Snowmass, Colorado (PRWEB) June 10, 2013
Rocky Mountain Institute announced today the release of several key results from the first year of its Electricity Innovation Lab (e-Lab), which highlight pilot projects the group has developed to demonstrate how to overcome critical institutional, regulatory, business, and technological barriers to the economic deployment of distributed energy resources in the U.S. electricity sector.
In its first year, e-Lab has focused on building a platform for innovation where a diverse group of influential stakeholders can interact outside the adversarial regulatory environment and work together to create practical solutions for the greatest benefit of customers and society as a whole. The group includes some of the world’s largest corporations such as Walmart and Microsoft, as well as a diverse range of U.S. electric utilities, regulators, and grid operators; advanced technology developers; and customers.
“We’re excited to have built a leading edge ‘change lab’ that is a trusted, influential, and effective forum focused on developing and implementing creative and practical solutions,” said James Newcomb, program director at RMI. “One of the most critical areas that e-Lab is focused on is the development of new business models to better align the interests of electric utilities, distributed resource developers, and customers.”
e-Lab is tackling the growing issue of how the electricity system will transition an inefficient, rigid, and aging electricity grid—one that will require capital investment of more than $3.5 trillion over the next 40 years just to keep the lights on—to one that is resilient, affordable, sustainable, and creates greater value for all stakeholders.
To do so, e-Lab is fostering innovative approaches to integrate diverse technologies at the “distribution edge” of the grid—the interface between the electricity system’s macrogrid and the rapidly growing portfolios of energy assets, control systems, and end-use technologies at or near customers’ premises. By demonstrating how to broadly apply recommendations and technologies at the distribution edge in real-world applications—frequently the missing element—e-Lab is working to show how these distributed energy resources can drive value for the industry as a whole.
“Transforming the electricity system requires coordinated action between utilities, solar and other technology providers, end users, and policy makers,” said e-Lab member Curtis Seymour, director of government affairs for SunEdison. “By initiating collaborative projects with industry partners that address key unmet challenges around the economic and technical integration of distributed energy resources, e-Lab is creating a glide-path to develop and implement these solutions at scale.”
Key work products in this first year include:
e-Lab is working together towards a future electric system that relies on transparent costs and policy and regulations that support demand- and supply-side solutions, and one that provides opportunities for innovation, competition, experimentation, and adaptation to continuously improve the performance of the electricity system. Since no single actor can surmount this challenge alone, building the capacity of stakeholders to work together is critical for success.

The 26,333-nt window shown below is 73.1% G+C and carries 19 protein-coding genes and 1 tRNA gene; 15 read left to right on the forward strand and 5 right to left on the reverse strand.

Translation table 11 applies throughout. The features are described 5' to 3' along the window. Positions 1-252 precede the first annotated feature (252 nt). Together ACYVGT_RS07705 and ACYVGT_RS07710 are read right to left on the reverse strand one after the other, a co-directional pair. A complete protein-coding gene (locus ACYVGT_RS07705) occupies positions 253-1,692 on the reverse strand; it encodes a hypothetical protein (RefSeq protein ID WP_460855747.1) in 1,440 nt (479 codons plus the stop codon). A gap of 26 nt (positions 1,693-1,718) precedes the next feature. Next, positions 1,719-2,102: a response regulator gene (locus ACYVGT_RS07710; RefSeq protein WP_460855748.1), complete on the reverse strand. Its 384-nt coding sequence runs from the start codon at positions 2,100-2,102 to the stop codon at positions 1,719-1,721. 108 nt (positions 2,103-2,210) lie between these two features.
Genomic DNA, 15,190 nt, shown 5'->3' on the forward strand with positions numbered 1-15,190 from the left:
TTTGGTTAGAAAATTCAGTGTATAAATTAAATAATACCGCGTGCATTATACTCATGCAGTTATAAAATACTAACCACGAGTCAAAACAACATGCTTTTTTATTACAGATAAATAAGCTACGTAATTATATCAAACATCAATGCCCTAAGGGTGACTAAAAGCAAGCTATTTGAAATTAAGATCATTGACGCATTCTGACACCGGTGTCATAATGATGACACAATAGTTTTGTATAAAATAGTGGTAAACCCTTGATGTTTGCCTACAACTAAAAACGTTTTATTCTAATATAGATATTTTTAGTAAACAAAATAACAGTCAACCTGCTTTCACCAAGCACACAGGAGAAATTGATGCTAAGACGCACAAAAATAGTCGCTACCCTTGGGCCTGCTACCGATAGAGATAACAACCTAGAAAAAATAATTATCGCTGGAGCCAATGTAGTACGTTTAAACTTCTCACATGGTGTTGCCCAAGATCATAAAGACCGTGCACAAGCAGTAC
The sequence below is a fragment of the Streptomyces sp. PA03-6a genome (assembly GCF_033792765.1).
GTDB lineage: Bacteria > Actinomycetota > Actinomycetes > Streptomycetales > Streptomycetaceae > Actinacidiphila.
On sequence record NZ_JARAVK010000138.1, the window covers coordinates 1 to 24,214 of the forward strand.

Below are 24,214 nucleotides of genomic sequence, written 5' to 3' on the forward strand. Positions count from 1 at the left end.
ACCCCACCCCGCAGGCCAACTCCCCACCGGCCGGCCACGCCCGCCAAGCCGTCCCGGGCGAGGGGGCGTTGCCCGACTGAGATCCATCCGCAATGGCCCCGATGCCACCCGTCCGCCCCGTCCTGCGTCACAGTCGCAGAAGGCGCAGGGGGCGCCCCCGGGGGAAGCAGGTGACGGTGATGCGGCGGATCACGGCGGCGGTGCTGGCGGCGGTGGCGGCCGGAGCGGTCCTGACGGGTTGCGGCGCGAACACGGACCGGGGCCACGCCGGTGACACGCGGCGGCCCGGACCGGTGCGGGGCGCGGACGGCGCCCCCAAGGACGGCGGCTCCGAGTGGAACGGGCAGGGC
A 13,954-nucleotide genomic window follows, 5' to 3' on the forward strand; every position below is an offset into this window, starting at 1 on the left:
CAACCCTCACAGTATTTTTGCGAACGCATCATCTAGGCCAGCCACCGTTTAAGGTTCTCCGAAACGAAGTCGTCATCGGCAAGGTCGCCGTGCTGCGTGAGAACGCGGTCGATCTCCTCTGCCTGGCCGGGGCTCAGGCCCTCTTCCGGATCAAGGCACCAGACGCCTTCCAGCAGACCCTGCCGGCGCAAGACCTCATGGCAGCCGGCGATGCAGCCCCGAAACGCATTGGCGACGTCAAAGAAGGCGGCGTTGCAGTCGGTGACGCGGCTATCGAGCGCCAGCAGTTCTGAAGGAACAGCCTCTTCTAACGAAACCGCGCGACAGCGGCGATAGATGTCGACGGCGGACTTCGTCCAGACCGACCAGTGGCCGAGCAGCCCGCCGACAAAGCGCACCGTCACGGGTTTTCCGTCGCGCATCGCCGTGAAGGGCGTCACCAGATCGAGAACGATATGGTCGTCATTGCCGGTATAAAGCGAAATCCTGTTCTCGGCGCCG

"We have joined with thought leaders, technology experts, and other businesses to exchange ideas and find solutions to the most pressing issues," said Angie Beehler, Walmart's senior director for energy regulation and legislation. "It's a unique opportunity for us to collaborate on our shared goal of a clean energy future."
Last month, e-Lab members convened in Austin to set priorities for the second year of the initiative and develop a balanced portfolio of activities and connections to ensure e-Lab drives impact beyond its current scope.
“e-Lab has now matured to the point where it is ready to engage and interact more outside the core group,” said Lena Hansen, an electricity principal with RMI, “and to develop a balanced portfolio of activities and connections to ensure we connect our work with wider communities across the industry.”
Rocky Mountain Institute is an independent, entrepreneurial, nonprofit think-and-do tank with offices in Snowmass and Boulder, Colorado. RMI emphasizes integrative design, advanced technologies, and mindful markets in fulfilling its mission to drive the efficient and restorative use of resources. RMI’s strategic focus is to map and drive the U.S. transition from fossil fuels to efficiency and renewables by 2050. Please visit http://www.rmi.org for more information.
The Electricity Innovation Lab (e-Lab) brings together thought leaders and decision makers from across the U.S. electricity sector to address critical institutional, regulatory, business, economic, and technical barriers to the economic deployment of distributed resources. A multi-year “change lab,” e-Lab regularly convenes its members to identify, test, and spread practical solutions to the challenges inherent in these questions. e-Lab is a joint collaboration, not a consensus organization, convened by RMI, with participation from stakeholders across the electricity industry.